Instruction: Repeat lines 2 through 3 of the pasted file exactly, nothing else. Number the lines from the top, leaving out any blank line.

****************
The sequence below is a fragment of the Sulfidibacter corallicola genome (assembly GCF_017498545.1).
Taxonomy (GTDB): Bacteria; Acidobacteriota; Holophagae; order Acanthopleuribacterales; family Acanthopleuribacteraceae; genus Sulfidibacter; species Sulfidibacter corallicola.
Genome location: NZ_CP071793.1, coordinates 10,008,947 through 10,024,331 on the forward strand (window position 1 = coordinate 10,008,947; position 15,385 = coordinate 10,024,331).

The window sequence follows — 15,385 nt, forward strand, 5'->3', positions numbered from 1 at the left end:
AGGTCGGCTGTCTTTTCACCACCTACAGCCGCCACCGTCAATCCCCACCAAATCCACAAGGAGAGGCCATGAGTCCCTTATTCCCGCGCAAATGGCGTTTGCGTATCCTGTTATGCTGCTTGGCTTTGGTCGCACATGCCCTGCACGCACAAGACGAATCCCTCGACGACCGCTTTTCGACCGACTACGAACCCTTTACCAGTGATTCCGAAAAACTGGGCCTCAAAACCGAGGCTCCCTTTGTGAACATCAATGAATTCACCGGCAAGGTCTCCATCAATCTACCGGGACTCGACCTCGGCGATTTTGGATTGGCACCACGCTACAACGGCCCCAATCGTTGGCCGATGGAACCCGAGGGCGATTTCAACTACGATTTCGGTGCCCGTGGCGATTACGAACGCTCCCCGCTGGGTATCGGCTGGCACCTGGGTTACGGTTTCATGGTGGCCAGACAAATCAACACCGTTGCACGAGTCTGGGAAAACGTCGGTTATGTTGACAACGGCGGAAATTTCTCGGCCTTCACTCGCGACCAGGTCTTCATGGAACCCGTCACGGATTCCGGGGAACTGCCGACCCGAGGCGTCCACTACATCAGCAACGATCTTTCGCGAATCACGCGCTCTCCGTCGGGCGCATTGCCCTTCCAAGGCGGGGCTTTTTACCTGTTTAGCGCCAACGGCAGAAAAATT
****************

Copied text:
Taxonomy (GTDB): Bacteria; Acidobacteriota; Holophagae; order Acanthopleuribacterales; family Acanthopleuribacteraceae; genus Sulfidibacter; species Sulfidibacter corallicola.
Genome location: NZ_CP071793.1, coordinates 10,008,947 through 10,024,331 on the forward strand (window position 1 = coordinate 10,008,947; position 15,385 = coordinate 10,024,331).